In London, at the Victoria & Albert Museum, the exhibition “Bags: Inside Out”
Bags: Inside Out, the latest exhibition at the Victoria & Albert Museum in London dedicated to the accessory par excellence. A global look at the world of bags that ranges from the simplest artefacts to the most prestigious and iconic components, distinguished by an ample range of significant symbolic transformations. A dynamic explorative exhibition in which the word “bag” looks beyond the exclusive reference to an object for women and extends to its many variations historically and in terms of its use and its scale.
From the precious royal valises of centuries past, to the most contemporary briefcases, document holders and cosmetic cases, and on to military backpacks and luxurious designer trunks. On exhibit (inaugurated on December 12th 2020) almost 300 objects from the sixteenth century to the present, most of them part of the Museum’s global collection with over 2000 pieces, selected to explore the themes of function, status and identity, and set up along two superimposed exhibition levels, representing the public and private aspects of the objects on display.
«These portable yet functional accessories, explains Lucia Savi, curator of Inside Out at the V&A, have long fascinated both men and women for their double nature that brings together public and private».
A combination capable of concealing personal treasures within the intimacy of the object and to project their reality, or often their aspirations in terms of image, in the greater visibility of the outside sphere.
Closed and private spaces for the concept design of the exhibition spaces on the lower floor, designed as a sequence of adjacent rooms that seem to refer to the inner compartments of a bag. Here, pieces grouped by function and utility, objects made to hold values and personal effects ranging from money to cosmetics, and extending to secret documents and unusual gas masks. Among the pieces on display is Winston Churchill’s famous “red dispatch box” made of leather, pine wood and metal, a gas mask owned by Queen Mary during World War II and also of royal provenance, a large embroidered bag used by Elizabeth I to hold the Great Seal of England.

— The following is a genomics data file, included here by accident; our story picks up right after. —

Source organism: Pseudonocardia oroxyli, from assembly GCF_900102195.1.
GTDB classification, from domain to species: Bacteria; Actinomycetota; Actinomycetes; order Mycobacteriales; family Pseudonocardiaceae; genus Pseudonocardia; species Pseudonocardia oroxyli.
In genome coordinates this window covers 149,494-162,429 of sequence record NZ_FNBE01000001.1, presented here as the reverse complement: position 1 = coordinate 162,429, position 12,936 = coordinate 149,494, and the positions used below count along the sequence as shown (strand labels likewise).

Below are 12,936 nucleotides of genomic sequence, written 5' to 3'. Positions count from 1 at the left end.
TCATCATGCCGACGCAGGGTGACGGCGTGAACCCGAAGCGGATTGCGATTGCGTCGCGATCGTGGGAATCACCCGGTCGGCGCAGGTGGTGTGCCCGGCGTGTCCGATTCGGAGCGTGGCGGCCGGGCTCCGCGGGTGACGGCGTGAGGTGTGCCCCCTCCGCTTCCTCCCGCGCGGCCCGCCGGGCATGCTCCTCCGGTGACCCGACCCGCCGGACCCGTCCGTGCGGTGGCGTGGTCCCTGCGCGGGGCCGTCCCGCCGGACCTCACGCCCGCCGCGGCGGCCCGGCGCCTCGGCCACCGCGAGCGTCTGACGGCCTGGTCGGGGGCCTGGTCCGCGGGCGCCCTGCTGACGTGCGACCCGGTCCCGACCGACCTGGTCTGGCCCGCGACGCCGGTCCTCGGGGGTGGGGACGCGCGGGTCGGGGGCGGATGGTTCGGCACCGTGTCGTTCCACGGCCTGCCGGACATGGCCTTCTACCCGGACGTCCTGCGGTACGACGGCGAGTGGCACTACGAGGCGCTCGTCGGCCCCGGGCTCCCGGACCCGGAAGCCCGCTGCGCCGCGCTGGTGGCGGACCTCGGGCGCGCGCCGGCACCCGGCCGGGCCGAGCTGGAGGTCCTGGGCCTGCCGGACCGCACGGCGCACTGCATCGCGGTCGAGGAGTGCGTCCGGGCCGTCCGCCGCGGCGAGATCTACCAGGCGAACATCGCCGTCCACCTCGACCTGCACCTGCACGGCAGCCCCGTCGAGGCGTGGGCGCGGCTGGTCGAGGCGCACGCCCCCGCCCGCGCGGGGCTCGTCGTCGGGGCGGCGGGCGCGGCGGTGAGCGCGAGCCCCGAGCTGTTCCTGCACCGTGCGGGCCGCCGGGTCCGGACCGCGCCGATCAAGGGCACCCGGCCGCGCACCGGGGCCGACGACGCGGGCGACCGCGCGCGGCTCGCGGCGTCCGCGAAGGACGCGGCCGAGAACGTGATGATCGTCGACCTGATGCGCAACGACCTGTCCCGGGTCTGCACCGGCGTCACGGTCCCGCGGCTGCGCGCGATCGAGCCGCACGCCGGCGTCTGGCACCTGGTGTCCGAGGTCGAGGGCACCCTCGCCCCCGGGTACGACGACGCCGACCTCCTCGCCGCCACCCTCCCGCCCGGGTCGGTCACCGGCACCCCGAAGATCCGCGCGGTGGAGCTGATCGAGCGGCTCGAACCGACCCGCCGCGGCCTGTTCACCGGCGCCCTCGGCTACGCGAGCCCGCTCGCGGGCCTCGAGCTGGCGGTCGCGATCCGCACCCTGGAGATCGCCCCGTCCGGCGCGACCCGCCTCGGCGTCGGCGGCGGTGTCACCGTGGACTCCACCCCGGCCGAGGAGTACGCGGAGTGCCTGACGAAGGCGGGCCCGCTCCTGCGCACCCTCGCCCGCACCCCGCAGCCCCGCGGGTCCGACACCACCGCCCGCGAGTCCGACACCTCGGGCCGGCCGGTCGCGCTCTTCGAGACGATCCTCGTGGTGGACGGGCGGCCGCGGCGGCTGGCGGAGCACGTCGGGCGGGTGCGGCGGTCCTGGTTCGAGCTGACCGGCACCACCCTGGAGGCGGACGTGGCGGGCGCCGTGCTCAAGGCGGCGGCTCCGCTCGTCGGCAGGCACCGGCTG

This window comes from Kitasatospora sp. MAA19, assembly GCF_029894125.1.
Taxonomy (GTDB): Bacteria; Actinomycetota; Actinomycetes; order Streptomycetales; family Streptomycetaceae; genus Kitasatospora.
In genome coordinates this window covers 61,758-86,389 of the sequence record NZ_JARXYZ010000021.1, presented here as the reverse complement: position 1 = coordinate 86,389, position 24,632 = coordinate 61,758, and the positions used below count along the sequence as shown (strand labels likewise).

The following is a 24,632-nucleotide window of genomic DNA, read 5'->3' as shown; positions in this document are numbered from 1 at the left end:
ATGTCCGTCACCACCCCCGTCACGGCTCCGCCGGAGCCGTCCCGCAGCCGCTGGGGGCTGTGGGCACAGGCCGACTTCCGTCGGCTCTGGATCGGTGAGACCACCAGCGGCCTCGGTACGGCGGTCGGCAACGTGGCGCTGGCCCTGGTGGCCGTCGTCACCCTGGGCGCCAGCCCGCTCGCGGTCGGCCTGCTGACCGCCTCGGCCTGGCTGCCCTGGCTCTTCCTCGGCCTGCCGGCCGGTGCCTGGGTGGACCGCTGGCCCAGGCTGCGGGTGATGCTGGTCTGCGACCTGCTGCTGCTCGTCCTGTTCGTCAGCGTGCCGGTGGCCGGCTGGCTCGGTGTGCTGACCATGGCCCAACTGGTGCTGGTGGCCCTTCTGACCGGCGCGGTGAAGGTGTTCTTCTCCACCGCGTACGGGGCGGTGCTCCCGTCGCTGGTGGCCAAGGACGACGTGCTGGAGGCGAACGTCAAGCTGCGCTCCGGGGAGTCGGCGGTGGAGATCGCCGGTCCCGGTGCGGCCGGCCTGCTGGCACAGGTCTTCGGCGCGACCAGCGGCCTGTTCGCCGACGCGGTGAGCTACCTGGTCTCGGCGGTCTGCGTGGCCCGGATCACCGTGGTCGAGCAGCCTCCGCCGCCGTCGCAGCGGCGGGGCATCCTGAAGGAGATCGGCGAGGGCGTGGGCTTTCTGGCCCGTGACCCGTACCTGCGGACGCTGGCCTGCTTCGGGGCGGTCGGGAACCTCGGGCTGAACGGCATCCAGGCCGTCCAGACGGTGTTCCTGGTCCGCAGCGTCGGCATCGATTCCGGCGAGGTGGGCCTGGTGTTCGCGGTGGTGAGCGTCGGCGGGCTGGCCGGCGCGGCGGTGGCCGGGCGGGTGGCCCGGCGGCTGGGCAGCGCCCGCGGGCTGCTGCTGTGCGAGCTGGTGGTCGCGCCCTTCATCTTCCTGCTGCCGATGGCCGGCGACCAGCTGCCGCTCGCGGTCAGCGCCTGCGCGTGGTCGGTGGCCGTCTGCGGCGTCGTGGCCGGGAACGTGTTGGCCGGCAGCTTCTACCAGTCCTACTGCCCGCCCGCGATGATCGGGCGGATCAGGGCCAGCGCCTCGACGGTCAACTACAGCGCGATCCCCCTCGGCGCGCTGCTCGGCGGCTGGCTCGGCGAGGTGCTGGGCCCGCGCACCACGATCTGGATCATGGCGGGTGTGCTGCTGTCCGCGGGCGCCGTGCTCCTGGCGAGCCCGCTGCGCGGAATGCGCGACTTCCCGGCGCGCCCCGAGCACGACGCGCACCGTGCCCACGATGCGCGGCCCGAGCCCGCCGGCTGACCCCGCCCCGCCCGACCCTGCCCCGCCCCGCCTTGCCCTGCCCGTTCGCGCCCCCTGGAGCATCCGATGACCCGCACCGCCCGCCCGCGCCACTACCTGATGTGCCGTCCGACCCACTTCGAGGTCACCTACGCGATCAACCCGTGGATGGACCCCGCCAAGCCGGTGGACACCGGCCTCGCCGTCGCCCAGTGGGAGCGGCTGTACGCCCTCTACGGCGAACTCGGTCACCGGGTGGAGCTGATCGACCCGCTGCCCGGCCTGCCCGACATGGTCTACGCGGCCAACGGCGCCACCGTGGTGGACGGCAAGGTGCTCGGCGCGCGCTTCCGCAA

|A major protagonist of the section dedicated to status and identity is the Hermès Birkin bag owned by the famous British singer and actress: on exhibit here is the original, with her initials and traces of the stickers she liked to decorate it with. A bag that was a product of the legendary encounter, in flight, between Jane Birkin and the chief executive of Hermès Jean-Louis Dumas, during which Birkin complained that it was impossible to find a large leather bag with pockets to her liking. This led to the birth of one of the most sought-after bags of the twentieth and twenty-first centuries.
Ph.: Jane Birkin’s Birkin, 1984 © Image courtesy of Les 3 marches de Catherine B
|There are references to famous names and celebrities from politics and entertainment in the section dedicated to status and identity. Accessories that became important because of the people that carried them and to which they continue to tie their name and their style. Kelly, the famous Hermès bag from the past century in memory of Grace Kelly, and the Lady Dior by Christian Dior, which took its name when Princess Diana began to carry it.
Ph.: Christian Dior ‘Lady Dior’ handbag, 2020 © Victoria and Albert Museum, London
|Dense and dynamic is the chapter dedicated to the phenomenon of the “it bag” from the end of the 1990s to the beginning of the next decade. These are less than humble components, worn by celebrities and protagonists from the world of entertainment which later achieved iconic status in popular culture as well. They include the Fendi “Baguette” used by Sarah Jessica Parker in Sex and the City, and explain the great popularity of the Alexa by Mulberry carried by Alexa Chung and the Bayswater for Kate Moss, also the work of Mulberry, sponsor of the exhibition.
Ph.: Fendi Baguette bag worn by Sarah Jessica Parker in Sex and the City, 2000, Italy © Image courtesy of Fendi
|Design and Making. The last chapter of the exhibition is dedicated to the phases that follow the design of the object, its feasibility, the creation of prototypes, the construction and sale. On exhibit are styles of bags born out of the collaboration between various professional figures, including fashion designers, architects and artists that offer opportunities for innovation and experimentation. The collaboration between Valextra and Bethan Laura Wood led to a bag distinguished by a sculptural handle, and the cooperation between Prada and Japanese architect Kazuyo Sejima led to a new bag reinvented out of nylon.
Ph.: Valextra and Bethan Laura Wood ‘Iside Toothpaste’ bag, Spring-Summer 2018. Italy © Victoria and Albert Museum, London
|Reuse and sustainability for the Elvis and Kresse weekend bag made by reusing the material from decommissioned fire hoses and Stella McCartney’s knapsack made out of recycled ocean plastic.
Ph.: Elvis and Kresse Weekend bag made from decommissioned fire hoses, 2019. UK © Victoria and Albert Museum, London
On the cover: photo © V&A’s exhibition Bags Inside Out – sponsored by Mulberry
Translation by Olga Barmine
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